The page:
John Glover (1767 – 1849) was an English-born Australian artist during the early colonial period of Australian art. In Australia he has been dubbed “the father of Australian landscape painting”. Glover was born at Houghton-on-Hill in Leicestershire, England. His parents were farmer William Glover and Ann (née Bright). He showed a talent for drawing at an early age, and in 1794 was practicing as an artist and drawing-master in Lichfield and Aldridge. The Countess of Harrington helped establish his practice as an art instructor, and may have taken lessons from him herself. He moved to London in 1805, became a member of the Old Water Colour Society, and was elected its president in 1807. In the ensuing years he exhibited a large number of pictures at the exhibitions of this society, and also at the Royal Academy and the Society of British Artists. He had one-man shows in London in 1823 and 1824. He was a very successful artist and, although never elected a member of the Academy, his reputation stood very high with the public.
Glover achieved fame as a painter of “Italianate” romantic landscapes of Britain (including The falls of Foyers on Loch Ness, the Lake District and London) and Southern Europe. He became known in both England and France as the English Claude. This phrase was making comparison with Glover and the French seventeenth century artist Claude Lorrain, whose works collected by eighteenth century English “grand tourists”, strongly influenced the evolution of the English style, in both painting and the layout of landscape gardens. Glover decided to move to Australia, arriving in Van Diemen’s Land (now Tasmania) on his 64th birthday in 1831. He brought with him a strong reputation as a landscape painter. From April 1831 until early 1832 he lived in Hobart on a property named “Stanwell Hall”.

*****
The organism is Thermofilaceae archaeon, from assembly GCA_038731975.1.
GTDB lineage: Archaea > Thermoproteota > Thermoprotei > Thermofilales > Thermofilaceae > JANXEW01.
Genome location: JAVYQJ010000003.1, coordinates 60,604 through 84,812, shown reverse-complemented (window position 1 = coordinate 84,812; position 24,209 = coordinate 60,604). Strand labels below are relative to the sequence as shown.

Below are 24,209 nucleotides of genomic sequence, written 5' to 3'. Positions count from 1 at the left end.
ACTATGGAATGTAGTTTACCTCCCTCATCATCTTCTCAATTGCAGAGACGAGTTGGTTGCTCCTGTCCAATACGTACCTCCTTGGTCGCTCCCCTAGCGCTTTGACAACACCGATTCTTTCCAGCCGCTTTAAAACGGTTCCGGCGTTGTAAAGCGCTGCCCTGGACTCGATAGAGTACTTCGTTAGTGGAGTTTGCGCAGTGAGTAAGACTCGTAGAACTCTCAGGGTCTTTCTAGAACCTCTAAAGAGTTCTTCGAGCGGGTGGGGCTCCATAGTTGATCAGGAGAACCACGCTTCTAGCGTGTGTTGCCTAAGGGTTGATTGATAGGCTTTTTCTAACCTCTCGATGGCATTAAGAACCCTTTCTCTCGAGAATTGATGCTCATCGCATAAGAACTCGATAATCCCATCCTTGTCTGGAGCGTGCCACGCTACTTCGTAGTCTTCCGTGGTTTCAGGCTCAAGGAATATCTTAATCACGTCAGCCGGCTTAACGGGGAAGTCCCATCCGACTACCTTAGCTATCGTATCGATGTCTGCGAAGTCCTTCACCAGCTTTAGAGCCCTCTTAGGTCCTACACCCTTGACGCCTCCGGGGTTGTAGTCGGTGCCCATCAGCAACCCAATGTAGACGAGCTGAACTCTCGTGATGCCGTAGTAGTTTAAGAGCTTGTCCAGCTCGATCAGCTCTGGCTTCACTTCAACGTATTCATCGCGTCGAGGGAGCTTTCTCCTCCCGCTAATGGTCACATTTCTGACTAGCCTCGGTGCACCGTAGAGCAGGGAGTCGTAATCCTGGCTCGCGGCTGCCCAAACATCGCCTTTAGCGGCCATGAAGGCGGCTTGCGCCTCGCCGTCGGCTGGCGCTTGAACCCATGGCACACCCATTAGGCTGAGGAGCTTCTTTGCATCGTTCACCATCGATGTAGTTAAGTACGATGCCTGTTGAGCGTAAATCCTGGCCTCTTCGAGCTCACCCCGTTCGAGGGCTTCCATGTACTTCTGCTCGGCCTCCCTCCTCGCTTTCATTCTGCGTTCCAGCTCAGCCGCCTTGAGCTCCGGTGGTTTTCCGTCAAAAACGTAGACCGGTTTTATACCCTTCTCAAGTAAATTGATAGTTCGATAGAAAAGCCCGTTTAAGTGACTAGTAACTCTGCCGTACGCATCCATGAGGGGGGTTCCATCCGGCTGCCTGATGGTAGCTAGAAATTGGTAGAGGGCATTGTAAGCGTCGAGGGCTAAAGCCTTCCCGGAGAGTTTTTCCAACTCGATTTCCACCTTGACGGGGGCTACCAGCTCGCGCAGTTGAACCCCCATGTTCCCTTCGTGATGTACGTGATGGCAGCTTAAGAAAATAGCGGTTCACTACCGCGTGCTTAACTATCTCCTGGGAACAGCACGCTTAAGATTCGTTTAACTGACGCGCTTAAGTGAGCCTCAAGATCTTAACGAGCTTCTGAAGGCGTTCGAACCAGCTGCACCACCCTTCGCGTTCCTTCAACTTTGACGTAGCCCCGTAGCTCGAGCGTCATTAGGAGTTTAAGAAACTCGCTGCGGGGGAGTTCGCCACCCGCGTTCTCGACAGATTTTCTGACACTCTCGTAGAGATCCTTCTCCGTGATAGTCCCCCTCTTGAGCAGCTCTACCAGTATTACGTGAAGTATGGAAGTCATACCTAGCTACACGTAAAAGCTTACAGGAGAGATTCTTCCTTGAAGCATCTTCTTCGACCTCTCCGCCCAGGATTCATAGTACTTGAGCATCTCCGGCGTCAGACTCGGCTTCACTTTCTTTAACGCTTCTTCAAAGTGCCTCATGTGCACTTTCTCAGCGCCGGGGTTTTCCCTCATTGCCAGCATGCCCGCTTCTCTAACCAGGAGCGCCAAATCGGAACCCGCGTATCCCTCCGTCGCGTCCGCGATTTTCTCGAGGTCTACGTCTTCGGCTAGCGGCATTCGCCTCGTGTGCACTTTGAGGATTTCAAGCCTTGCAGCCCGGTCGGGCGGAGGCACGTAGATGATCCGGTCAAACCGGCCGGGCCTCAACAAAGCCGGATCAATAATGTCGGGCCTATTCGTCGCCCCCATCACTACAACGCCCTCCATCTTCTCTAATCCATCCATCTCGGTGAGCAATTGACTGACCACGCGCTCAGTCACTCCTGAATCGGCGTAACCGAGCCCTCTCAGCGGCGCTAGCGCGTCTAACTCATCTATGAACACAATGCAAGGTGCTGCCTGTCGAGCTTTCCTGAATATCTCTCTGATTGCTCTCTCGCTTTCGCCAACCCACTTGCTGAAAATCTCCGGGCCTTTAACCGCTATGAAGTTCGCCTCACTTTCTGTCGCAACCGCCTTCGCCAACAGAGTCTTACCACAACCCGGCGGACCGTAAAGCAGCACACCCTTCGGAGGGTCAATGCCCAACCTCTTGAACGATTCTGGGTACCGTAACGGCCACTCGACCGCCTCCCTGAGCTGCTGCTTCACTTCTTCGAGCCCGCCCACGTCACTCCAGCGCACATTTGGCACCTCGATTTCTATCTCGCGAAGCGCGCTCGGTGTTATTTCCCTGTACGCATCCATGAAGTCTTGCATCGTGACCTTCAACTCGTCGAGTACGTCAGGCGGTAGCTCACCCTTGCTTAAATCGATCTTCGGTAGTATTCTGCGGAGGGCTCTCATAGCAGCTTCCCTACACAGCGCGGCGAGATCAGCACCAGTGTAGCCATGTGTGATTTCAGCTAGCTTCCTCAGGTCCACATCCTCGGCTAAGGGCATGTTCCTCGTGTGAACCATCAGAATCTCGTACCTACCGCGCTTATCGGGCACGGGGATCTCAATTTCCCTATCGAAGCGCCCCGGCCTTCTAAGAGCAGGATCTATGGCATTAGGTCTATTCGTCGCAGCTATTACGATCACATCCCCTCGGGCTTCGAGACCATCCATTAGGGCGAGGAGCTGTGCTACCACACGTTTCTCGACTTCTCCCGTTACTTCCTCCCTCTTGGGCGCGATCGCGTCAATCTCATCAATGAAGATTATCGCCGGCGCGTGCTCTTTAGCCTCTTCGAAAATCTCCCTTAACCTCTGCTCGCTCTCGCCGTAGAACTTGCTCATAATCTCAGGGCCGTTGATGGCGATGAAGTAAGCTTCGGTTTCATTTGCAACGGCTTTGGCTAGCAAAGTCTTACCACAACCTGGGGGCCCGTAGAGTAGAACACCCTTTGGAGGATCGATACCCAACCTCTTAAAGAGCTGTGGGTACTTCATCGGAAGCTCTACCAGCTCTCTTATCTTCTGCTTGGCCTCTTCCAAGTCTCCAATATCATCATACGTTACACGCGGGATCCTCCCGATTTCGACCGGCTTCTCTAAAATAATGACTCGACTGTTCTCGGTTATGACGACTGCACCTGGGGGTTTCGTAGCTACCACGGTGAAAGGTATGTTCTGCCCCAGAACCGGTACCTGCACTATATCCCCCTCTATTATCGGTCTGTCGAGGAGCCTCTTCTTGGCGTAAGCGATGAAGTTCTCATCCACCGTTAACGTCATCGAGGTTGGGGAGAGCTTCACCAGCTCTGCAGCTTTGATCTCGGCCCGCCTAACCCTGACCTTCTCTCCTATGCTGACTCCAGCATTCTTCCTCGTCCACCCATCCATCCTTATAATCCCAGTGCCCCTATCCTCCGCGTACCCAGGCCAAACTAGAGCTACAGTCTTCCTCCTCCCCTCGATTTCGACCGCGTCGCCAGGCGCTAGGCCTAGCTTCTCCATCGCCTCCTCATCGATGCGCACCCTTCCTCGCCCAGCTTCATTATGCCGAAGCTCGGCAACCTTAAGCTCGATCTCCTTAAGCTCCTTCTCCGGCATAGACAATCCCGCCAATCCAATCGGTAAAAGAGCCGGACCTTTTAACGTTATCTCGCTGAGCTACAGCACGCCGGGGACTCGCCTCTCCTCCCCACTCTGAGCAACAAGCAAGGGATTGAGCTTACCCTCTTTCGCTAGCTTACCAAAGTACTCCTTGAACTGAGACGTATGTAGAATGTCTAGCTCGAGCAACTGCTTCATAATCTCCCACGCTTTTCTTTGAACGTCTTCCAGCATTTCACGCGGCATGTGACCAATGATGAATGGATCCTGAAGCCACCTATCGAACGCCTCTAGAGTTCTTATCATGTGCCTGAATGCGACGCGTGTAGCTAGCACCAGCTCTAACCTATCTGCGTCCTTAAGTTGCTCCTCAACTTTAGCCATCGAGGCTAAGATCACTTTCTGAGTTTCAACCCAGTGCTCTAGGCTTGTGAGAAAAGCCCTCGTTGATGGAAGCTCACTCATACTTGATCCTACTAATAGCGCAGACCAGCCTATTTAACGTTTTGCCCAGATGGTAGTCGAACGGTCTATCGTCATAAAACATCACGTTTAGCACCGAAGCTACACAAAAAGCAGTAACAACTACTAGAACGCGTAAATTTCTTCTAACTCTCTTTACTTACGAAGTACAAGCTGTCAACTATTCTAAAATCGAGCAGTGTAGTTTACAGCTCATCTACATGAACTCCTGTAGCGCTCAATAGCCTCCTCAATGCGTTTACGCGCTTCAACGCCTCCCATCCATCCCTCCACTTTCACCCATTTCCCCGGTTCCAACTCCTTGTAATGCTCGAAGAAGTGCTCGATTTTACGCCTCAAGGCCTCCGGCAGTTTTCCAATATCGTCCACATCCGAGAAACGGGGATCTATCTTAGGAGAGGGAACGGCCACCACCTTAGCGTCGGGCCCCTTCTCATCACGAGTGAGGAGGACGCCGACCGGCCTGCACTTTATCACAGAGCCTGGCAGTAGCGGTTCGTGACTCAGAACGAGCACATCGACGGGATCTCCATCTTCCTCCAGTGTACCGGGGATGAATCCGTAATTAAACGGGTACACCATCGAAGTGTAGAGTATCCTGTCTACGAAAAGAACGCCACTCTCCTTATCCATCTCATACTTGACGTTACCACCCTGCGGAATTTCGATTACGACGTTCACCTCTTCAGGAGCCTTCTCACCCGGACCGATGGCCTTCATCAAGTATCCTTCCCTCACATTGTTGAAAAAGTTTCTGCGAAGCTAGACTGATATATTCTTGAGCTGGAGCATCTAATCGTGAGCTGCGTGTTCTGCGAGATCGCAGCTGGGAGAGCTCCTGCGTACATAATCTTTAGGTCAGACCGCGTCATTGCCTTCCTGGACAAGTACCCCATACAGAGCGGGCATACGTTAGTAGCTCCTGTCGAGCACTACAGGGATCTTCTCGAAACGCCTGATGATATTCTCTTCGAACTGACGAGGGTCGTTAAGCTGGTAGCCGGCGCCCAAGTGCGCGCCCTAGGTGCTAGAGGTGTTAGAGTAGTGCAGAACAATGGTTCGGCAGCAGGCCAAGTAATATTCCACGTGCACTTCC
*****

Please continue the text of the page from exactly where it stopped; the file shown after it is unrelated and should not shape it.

A view of the artist’s house and garden, in Mills Plains, Van Diemen’s Land, 1835, Art Gallery of South Australia. Glover is best known now for his paintings of the Tasmanian landscape. He gave a fresh treatment to the effects of the Australian sunlight on the native bushland by depicting it bright and clear, a definite departure from the darker “English country garden” paradigm. Note this example Patterdale Farm (circa 1840). His treatment of the local flora was also new because it was a more accurate depiction of the Australian trees and scrubland. Glover noted the “remarkable peculiarity of the trees” in Australia and observed that “however numerous, they rarely prevent your tracing through them the whole distant country“. Natives on the Ouse River, Van Diemen’s Land (1838) is “informed by European notions of an Antipodean Arcadia, with Indigenous people living in a landscape unsullied by European contact.” However, it stands in marked contrast to the actual situation of the traditional owners of Ouse River country – the Braylwunyer people of the Big River nation – which was one of dispossession and violence at the hands of the colonists. John Glover’s last major work was painted on his 79th birthday.